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See detailNeuere Soldatenfriedhöfe aus der Zeit nach dem Zweiten Weltkrieg
Janz, Nina UL

in Friedhof und Denkmal (2019), 3/4

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See detailAus der Arbeit zweier Gräberoffiziere an der Ostfront 1941–1944
Janz, Nina UL

in Portal Militärgeschichte (2018)

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See detailНемецкие военные захоронения в Европе как места памяти в условиях диктатуры и демократии
Janz, Nina UL

in Вестник ЮУрГУ, серия «Социально-гуманитарные науки», Том 17, № 2 (2017) (2017)

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See detailThe Documents on Soviet prisoners of war in the German Archives. Sources, documents and research opportunities
Janz, Nina UL

in Reuss, Anja; Dinkellager, Philipp; Kolata, Jens (Eds.) et al Occupation, annihilation, forced labour papers from the 20th Workshop on the History and Memory of National Socialist Concentration Camps (2017, September)

The essay offers an overview of the sources in German archives on, and also originating from Soviet prisoners of war in German custody during World War II. Hereby, the focus is on the German Federal ... [more ▼]

The essay offers an overview of the sources in German archives on, and also originating from Soviet prisoners of war in German custody during World War II. Hereby, the focus is on the German Federal Archives (Bundesarchiv, BArch), on the files from military departments and organisations. A complete overview, however, cannot be given here as documents of captured Red Army soldiers are to be found as well in numerous state archives and a lot of small and private collections. This essay particularly addresses scholars who want to begin with research on prisoners of war from the Soviet Union, and in the first place want to make themselves familiar with the sources’ situation in Germany. [less ▲]

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See detailTotenhügel und Waldfriedhof - die Gräber und Friedhöfe für gefallene Wehrmachtssoldaten während des Zweiten Weltkriegs zwischen individueller Gräberfürsorge und nationalsozialistischem Totenkult
Janz, Nina UL

in RIHA Journal (2017)

The German soldiers who fell during the Second World War were buried in large cemetery complexes throughout Europe. Construction and design guidelines drawn up by the Wehrmacht itself put national ... [more ▼]

The German soldiers who fell during the Second World War were buried in large cemetery complexes throughout Europe. Construction and design guidelines drawn up by the Wehrmacht itself put national socialist ideology into a concrete form, furthering the myth of sacrifice for the fatherland. Hitler appointed a special architect, Wilhelm Kreis, to design gigantic memorials. In the course of the war both the Wehrmacht and the architect had to adjust their plans to the realities of war; the "heroic" plans could not be realized. [less ▲]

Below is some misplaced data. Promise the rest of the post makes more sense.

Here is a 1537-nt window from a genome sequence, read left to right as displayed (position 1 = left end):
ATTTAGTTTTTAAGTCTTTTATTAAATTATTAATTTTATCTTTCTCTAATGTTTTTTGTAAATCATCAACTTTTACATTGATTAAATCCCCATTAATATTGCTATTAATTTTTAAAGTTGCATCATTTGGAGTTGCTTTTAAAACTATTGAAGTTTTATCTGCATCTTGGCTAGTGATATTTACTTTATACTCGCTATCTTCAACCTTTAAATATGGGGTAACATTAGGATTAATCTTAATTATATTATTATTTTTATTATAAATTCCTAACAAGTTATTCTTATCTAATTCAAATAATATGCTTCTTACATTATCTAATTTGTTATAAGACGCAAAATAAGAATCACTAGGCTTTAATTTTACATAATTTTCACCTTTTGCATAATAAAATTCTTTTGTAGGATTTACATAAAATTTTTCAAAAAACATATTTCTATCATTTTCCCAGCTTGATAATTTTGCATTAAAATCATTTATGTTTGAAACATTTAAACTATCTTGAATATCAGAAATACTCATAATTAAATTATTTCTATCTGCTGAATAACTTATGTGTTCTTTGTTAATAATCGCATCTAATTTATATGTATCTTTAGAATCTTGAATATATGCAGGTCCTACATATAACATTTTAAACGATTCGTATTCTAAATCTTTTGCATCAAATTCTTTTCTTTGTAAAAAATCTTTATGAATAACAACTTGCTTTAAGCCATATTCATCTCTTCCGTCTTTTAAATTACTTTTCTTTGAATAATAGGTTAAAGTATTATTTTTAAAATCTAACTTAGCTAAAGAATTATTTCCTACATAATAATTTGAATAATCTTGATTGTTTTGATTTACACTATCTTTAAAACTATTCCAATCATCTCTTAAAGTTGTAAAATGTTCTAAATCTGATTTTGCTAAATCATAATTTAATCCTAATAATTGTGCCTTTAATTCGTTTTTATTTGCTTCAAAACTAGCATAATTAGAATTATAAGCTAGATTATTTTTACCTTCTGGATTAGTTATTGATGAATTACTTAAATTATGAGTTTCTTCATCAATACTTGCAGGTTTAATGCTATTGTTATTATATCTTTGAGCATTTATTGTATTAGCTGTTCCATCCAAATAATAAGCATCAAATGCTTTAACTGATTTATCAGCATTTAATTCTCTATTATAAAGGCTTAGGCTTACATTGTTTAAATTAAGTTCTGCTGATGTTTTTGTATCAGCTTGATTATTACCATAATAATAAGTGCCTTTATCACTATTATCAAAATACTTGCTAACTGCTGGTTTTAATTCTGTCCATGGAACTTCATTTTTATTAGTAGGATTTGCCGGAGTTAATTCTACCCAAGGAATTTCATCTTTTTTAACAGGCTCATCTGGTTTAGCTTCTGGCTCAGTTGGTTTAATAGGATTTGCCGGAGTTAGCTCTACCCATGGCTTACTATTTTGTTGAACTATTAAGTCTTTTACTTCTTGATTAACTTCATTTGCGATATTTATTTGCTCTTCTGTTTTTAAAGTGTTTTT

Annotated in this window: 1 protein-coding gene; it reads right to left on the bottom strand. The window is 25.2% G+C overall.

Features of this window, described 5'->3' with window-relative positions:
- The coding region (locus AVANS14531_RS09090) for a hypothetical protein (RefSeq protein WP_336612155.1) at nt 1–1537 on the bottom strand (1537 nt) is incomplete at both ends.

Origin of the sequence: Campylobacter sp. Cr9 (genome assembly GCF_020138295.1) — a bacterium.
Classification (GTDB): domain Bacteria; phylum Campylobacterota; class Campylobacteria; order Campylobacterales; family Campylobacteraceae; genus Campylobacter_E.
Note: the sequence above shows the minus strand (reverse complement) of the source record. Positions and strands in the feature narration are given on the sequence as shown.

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See detailFrom Battlegrounds to Burial Grounds - The Cemetery Landscapes of the German Army, 1939 -1945
Janz, Nina UL

in Jacob, Frank; Danielsson, Sarah K. (Eds.) War and Geography. The Spatiality of Organized Mass Violence (2017)

War is always related to many different aspects, e.g. religion, technology etc. However, one of the aspects of central importance for the history of warfare is geography. The present volume will analyze ... [more ▼]

War is always related to many different aspects, e.g. religion, technology etc. However, one of the aspects of central importance for the history of warfare is geography. The present volume will analyze this interrelationship from several different perspectives. Geography is not only integral to the planning of tactics and strategies, but plays an important role in the outcome of war and its long-term aftermath. Furthermore, the interplay between war and geography is not purely a modern phenomenon but can be traced back through the ages of history. Geography always had the potential of providing an advantage or disadvantage. The aim of the volume is to grant historical perspectives on that special interrelationship in different time periods and regional settings. The purpose is to provide a deeper insight and an interdisciplinary discussion, which will open new perspectives on military history in general and the history of warfare in particular. [less ▲]

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See detailReconciliation over the Graves? or the German-Russian Reconciliation of Sologubovka
Janz, Nina UL

in Harry & Helen Gray/AICGS Reconciliation Program Online Essays (2016)

“Reconciliation over the graves” is the official slogan of the Volksbund, a non-government organization based in Kassel, in central Germany. The Volksbund builds resting places for German war dead, and ... [more ▼]

“Reconciliation over the graves” is the official slogan of the Volksbund, a non-government organization based in Kassel, in central Germany. The Volksbund builds resting places for German war dead, and commemorates and acts in educational youth work toward understanding and harmonization after World War II. This essay uses and follows the definition of reconciliation as intended in the meaning of the Volksbund’s activities in Russia. The idea of this slogan and the purpose of this term will be explained. Based on the German war cemetery in Sologubovka, this essay focus on the cooperation between Russians and Germans—the Volksbund, the local population, and the authorities—on the treatment of the war dead, on the different national historical memories, and on the approach of two countries more than fifty years after World War II. [less ▲]